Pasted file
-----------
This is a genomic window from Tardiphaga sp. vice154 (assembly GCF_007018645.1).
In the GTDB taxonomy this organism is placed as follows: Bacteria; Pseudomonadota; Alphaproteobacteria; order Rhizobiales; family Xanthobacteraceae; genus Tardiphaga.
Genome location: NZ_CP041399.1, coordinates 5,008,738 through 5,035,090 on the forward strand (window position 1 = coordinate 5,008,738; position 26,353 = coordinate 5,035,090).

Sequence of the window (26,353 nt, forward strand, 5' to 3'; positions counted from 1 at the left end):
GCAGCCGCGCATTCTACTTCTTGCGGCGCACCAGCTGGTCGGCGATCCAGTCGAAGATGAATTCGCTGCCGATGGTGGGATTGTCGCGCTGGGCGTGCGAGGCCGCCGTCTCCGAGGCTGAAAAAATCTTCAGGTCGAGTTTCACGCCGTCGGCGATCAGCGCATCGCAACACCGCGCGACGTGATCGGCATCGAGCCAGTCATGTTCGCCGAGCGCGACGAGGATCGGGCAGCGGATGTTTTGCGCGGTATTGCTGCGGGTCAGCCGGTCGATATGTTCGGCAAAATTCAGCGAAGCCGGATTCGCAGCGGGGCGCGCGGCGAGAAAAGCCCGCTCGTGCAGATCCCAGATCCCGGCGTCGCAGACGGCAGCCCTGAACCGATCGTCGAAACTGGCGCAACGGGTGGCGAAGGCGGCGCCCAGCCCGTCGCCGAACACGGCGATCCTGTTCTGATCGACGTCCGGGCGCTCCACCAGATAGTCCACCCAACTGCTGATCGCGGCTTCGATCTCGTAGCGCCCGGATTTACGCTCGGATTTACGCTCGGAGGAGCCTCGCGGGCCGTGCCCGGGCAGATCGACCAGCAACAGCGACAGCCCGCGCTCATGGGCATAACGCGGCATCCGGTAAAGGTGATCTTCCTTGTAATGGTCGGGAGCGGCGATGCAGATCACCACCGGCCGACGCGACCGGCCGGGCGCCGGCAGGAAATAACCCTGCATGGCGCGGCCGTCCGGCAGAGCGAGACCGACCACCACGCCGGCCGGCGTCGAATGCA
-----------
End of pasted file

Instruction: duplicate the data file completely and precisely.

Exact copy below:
This is a genomic window from Tardiphaga sp. vice154 (assembly GCF_007018645.1).
In the GTDB taxonomy this organism is placed as follows: Bacteria; Pseudomonadota; Alphaproteobacteria; order Rhizobiales; family Xanthobacteraceae; genus Tardiphaga.
Genome location: NZ_CP041399.1, coordinates 5,008,738 through 5,035,090 on the forward strand (window position 1 = coordinate 5,008,738; position 26,353 = coordinate 5,035,090).

Sequence of the window (26,353 nt, forward strand, 5' to 3'; positions counted from 1 at the left end):
GCAGCCGCGCATTCTACTTCTTGCGGCGCACCAGCTGGTCGGCGATCCAGTCGAAGATGAATTCGCTGCCGATGGTGGGATTGTCGCGCTGGGCGTGCGAGGCCGCCGTCTCCGAGGCTGAAAAAATCTTCAGGTCGAGTTTCACGCCGTCGGCGATCAGCGCATCGCAACACCGCGCGACGTGATCGGCATCGAGCCAGTCATGTTCGCCGAGCGCGACGAGGATCGGGCAGCGGATGTTTTGCGCGGTATTGCTGCGGGTCAGCCGGTCGATATGTTCGGCAAAATTCAGCGAAGCCGGATTCGCAGCGGGGCGCGCGGCGAGAAAAGCCCGCTCGTGCAGATCCCAGATCCCGGCGTCGCAGACGGCAGCCCTGAACCGATCGTCGAAACTGGCGCAACGGGTGGCGAAGGCGGCGCCCAGCCCGTCGCCGAACACGGCGATCCTGTTCTGATCGACGTCCGGGCGCTCCACCAGATAGTCCACCCAACTGCTGATCGCGGCTTCGATCTCGTAGCGCCCGGATTTACGCTCGGATTTACGCTCGGAGGAGCCTCGCGGGCCGTGCCCGGGCAGATCGACCAGCAACAGCGACAGCCCGCGCTCATGGGCATAACGCGGCATCCGGTAAAGGTGATCTTCCTTGTAATGGTCGGGAGCGGCGATGCAGATCACCACCGGCCGACGCGACCGGCCGGGCGCCGGCAGGAAATAACCCTGCATGGCGCGGCCGTCCGGCAGAGCGAGACCGACCACCACGCCGGCCGGCGTCGAATGCA